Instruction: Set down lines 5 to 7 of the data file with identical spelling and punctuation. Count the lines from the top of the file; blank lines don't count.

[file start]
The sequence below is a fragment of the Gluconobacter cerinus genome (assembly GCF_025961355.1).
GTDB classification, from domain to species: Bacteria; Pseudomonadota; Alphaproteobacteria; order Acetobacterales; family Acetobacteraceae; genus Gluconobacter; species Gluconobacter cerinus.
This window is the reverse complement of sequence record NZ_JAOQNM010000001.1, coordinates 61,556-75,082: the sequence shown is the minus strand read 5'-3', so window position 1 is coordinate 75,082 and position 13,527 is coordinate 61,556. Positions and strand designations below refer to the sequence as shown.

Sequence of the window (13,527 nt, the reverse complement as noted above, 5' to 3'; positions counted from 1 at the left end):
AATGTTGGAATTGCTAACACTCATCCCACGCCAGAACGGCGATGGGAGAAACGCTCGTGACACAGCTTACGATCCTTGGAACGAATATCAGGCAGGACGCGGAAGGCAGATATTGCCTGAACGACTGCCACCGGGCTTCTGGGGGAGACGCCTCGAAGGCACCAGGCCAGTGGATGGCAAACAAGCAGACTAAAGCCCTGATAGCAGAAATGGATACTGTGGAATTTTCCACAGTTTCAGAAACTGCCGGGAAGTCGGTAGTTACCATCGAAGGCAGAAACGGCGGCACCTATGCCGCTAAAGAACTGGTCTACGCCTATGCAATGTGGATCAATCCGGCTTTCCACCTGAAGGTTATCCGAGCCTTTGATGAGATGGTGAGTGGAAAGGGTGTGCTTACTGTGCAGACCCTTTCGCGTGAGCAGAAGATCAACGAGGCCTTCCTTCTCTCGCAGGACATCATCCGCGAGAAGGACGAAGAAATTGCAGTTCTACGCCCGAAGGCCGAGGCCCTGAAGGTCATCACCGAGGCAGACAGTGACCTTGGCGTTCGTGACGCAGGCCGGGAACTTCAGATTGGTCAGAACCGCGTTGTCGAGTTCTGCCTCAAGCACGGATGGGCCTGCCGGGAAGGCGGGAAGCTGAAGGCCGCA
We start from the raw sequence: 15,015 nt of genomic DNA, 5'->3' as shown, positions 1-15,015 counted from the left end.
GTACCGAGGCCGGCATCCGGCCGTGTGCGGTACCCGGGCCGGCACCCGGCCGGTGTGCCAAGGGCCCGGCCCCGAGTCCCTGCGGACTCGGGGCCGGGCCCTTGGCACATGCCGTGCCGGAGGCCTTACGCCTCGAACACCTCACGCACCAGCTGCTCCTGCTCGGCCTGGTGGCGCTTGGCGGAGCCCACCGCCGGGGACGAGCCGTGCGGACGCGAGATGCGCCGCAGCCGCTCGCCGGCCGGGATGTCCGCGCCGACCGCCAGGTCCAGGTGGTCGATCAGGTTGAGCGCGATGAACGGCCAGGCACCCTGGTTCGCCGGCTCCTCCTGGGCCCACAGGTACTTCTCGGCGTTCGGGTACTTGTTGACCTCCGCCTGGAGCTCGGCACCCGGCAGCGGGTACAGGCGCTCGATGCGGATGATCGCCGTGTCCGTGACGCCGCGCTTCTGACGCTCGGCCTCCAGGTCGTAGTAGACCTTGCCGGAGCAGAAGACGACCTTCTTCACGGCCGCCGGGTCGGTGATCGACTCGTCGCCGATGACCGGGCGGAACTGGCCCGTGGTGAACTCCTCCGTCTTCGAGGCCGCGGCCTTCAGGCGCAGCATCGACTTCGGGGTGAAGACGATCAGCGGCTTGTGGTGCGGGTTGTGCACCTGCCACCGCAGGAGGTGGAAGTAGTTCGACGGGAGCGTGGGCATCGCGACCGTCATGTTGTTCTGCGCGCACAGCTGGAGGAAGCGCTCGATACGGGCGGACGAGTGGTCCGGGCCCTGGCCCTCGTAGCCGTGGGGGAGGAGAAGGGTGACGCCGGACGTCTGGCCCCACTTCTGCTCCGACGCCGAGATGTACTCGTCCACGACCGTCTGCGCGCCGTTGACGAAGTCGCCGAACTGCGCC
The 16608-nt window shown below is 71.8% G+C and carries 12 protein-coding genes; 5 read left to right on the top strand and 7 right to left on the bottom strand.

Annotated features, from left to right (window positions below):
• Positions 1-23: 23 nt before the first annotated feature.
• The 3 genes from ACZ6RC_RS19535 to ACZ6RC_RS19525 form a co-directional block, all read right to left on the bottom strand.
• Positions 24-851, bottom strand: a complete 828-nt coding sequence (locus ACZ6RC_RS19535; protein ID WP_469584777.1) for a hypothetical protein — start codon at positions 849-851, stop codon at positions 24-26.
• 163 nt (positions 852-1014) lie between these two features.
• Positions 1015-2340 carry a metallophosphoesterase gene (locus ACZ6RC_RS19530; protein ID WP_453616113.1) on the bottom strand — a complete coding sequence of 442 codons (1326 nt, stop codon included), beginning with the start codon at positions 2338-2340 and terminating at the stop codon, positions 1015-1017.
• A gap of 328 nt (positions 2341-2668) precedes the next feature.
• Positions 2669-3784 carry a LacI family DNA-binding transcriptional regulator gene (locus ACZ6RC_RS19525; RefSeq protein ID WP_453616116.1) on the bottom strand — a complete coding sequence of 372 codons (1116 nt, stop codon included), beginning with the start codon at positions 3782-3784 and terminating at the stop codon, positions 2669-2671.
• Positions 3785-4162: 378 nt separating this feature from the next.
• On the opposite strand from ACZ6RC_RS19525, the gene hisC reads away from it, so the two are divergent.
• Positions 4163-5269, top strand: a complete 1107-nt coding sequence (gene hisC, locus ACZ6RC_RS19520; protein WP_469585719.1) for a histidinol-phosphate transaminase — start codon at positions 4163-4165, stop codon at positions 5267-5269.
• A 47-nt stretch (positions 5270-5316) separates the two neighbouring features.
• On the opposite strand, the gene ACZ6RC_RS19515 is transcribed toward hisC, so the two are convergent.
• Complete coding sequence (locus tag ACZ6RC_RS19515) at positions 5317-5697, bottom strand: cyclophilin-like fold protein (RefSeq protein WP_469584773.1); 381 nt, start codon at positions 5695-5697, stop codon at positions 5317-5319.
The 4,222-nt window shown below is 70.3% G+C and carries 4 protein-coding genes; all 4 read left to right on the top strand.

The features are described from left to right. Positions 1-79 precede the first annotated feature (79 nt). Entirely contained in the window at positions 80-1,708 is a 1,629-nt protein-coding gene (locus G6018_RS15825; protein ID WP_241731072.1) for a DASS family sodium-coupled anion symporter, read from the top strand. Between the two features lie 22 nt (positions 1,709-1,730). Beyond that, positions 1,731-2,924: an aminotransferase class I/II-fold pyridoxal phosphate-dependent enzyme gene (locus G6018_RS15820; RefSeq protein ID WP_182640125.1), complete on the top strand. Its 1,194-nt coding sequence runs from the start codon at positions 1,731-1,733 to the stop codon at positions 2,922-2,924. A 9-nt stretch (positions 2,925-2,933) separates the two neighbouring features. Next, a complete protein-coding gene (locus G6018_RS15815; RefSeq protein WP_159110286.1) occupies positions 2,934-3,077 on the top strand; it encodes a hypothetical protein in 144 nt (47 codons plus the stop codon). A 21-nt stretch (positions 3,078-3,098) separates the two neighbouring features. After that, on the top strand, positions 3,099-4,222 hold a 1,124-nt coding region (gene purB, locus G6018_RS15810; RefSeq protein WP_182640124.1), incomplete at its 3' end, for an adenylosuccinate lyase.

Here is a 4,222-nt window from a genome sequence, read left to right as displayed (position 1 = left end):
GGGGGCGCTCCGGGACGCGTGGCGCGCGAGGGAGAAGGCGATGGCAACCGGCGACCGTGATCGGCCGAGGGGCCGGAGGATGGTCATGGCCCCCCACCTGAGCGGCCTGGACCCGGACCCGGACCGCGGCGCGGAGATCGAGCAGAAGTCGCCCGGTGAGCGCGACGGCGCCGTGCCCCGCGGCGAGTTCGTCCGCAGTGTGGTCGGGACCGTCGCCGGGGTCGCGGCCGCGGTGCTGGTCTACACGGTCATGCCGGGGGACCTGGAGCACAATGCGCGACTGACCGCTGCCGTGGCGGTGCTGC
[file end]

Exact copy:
AATGTTGGAATTGCTAACACTCATCCCACGCCAGAACGGCGATGGGAGAAACGCTCGTGACACAGCTTACGATCCTTGGAACGAATATCAGGCAGGACGCGGAAGGCAGATATTGCCTGAACGACTGCCACCGGGCTTCTGGGGGAGACGCCTCGAAGGCACCAGGCCAGTGGATGGCAAACAAGCAGACTAAAGCCCTGATAGCAGAAATGGATACTGTGGAATTTTCCACAGTTTCAGAAACTGCCGGGAAGTCGGTAGTTACCATCGAAGGCAGAAACGGCGGCACCTATGCCGCTAAAGAACTGGTCTACGCCTATGCAATGTGGATCAATCCGGCTTTCCACCTGAAGGTTATCCGAGCCTTTGATGAGATGGTGAGTGGAAAGGGTGTGCTTACTGTGCAGACCCTTTCGCGTGAGCAGAAGATCAACGAGGCCTTCCTTCTCTCGCAGGACATCATCCGCGAGAAGGACGAAGAAATTGCAGTTCTACGCCCGAAGGCCGAGGCCCTGAAGGTCATCACCGAGGCAGACAGTGACCTTGGCGTTCGTGACGCAGGCCGGGAACTTCAGATTGGTCAGAACCGCGTTGTCGAGTTCTGCCTCAAGCACGGATGGGCCTGCCGGGAAGGCGGGAAGCTGAAGGCCGCA
We start from the raw sequence: 15,015 nt of genomic DNA, 5'->3' as shown, positions 1-15,015 counted from the left end.
GTACCGAGGCCGGCATCCGGCCGTGTGCGGTACCCGGGCCGGCACCCGGCCGGTGTGCCAAGGGCCCGGCCCCGAGTCCCTGCGGACTCGGGGCCGGGCCCTTGGCACATGCCGTGCCGGAGGCCTTACGCCTCGAACACCTCACGCACCAGCTGCTCCTGCTCGGCCTGGTGGCGCTTGGCGGAGCCCACCGCCGGGGACGAGCCGTGCGGACGCGAGATGCGCCGCAGCCGCTCGCCGGCCGGGATGTCCGCGCCGACCGCCAGGTCCAGGTGGTCGATCAGGTTGAGCGCGATGAACGGCCAGGCACCCTGGTTCGCCGGCTCCTCCTGGGCCCACAGGTACTTCTCGGCGTTCGGGTACTTGTTGACCTCCGCCTGGAGCTCGGCACCCGGCAGCGGGTACAGGCGCTCGATGCGGATGATCGCCGTGTCCGTGACGCCGCGCTTCTGACGCTCGGCCTCCAGGTCGTAGTAGACCTTGCCGGAGCAGAAGACGACCTTCTTCACGGCCGCCGGGTCGGTGATCGACTCGTCGCCGATGACCGGGCGGAACTGGCCCGTGGTGAACTCCTCCGTCTTCGAGGCCGCGGCCTTCAGGCGCAGCATCGACTTCGGGGTGAAGACGATCAGCGGCTTGTGGTGCGGGTTGTGCACCTGCCACCGCAGGAGGTGGAAGTAGTTCGACGGGAGCGTGGGCATCGCGACCGTCATGTTGTTCTGCGCGCACAGCTGGAGGAAGCGCTCGATACGGGCGGACGAGTGGTCCGGGCCCTGGCCCTCGTAGCCGTGGGGGAGGAGAAGGGTGACGCCGGACGTCTGGCCCCACTTCTGCTCCGACGCCGAGATGTACTCGTCCACGACCGTCTGCGCGCCGTTGACGAAGTCGCCGAACTGCGCC